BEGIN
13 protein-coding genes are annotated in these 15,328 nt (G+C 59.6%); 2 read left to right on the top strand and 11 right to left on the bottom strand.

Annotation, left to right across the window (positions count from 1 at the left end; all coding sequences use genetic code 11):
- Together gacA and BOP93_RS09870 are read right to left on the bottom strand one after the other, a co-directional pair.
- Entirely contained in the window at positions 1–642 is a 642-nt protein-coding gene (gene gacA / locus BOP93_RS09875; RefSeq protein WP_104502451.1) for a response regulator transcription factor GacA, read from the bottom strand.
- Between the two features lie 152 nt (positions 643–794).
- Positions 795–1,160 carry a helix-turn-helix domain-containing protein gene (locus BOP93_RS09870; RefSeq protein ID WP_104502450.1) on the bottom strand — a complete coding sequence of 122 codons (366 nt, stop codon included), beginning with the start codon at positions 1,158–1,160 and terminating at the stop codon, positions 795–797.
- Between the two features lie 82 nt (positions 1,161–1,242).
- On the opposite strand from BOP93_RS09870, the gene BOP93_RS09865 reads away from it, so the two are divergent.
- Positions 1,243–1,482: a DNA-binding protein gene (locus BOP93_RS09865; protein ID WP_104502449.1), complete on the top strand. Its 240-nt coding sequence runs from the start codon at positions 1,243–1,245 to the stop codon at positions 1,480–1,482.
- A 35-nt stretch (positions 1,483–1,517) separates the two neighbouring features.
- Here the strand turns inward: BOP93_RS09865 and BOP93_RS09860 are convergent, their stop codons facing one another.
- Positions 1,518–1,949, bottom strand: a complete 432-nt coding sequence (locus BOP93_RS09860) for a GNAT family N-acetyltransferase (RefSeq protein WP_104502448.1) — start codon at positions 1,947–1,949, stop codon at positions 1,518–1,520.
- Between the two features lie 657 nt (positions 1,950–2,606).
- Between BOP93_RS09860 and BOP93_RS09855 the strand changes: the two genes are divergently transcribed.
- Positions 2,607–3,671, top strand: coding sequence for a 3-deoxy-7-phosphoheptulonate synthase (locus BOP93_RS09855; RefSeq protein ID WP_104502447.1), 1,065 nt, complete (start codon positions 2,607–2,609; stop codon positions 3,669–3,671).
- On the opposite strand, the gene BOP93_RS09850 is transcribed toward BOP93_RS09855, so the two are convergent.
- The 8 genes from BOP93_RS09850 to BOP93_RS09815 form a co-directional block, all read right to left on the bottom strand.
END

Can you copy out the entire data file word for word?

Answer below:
13 protein-coding genes are annotated in these 15,328 nt (G+C 59.6%); 2 read left to right on the top strand and 11 right to left on the bottom strand.

Annotation, left to right across the window (positions count from 1 at the left end; all coding sequences use genetic code 11):
- Together gacA and BOP93_RS09870 are read right to left on the bottom strand one after the other, a co-directional pair.
- Entirely contained in the window at positions 1–642 is a 642-nt protein-coding gene (gene gacA / locus BOP93_RS09875; RefSeq protein WP_104502451.1) for a response regulator transcription factor GacA, read from the bottom strand.
- Between the two features lie 152 nt (positions 643–794).
- Positions 795–1,160 carry a helix-turn-helix domain-containing protein gene (locus BOP93_RS09870; RefSeq protein ID WP_104502450.1) on the bottom strand — a complete coding sequence of 122 codons (366 nt, stop codon included), beginning with the start codon at positions 1,158–1,160 and terminating at the stop codon, positions 795–797.
- Between the two features lie 82 nt (positions 1,161–1,242).
- On the opposite strand from BOP93_RS09870, the gene BOP93_RS09865 reads away from it, so the two are divergent.
- Positions 1,243–1,482: a DNA-binding protein gene (locus BOP93_RS09865; protein ID WP_104502449.1), complete on the top strand. Its 240-nt coding sequence runs from the start codon at positions 1,243–1,245 to the stop codon at positions 1,480–1,482.
- A 35-nt stretch (positions 1,483–1,517) separates the two neighbouring features.
- Here the strand turns inward: BOP93_RS09865 and BOP93_RS09860 are convergent, their stop codons facing one another.
- Positions 1,518–1,949, bottom strand: a complete 432-nt coding sequence (locus BOP93_RS09860) for a GNAT family N-acetyltransferase (RefSeq protein WP_104502448.1) — start codon at positions 1,947–1,949, stop codon at positions 1,518–1,520.
- Between the two features lie 657 nt (positions 1,950–2,606).
- Between BOP93_RS09860 and BOP93_RS09855 the strand changes: the two genes are divergently transcribed.
- Positions 2,607–3,671, top strand: coding sequence for a 3-deoxy-7-phosphoheptulonate synthase (locus BOP93_RS09855; RefSeq protein ID WP_104502447.1), 1,065 nt, complete (start codon positions 2,607–2,609; stop codon positions 3,669–3,671).
- On the opposite strand, the gene BOP93_RS09850 is transcribed toward BOP93_RS09855, so the two are convergent.
- The 8 genes from BOP93_RS09850 to BOP93_RS09815 form a co-directional block, all read right to left on the bottom strand.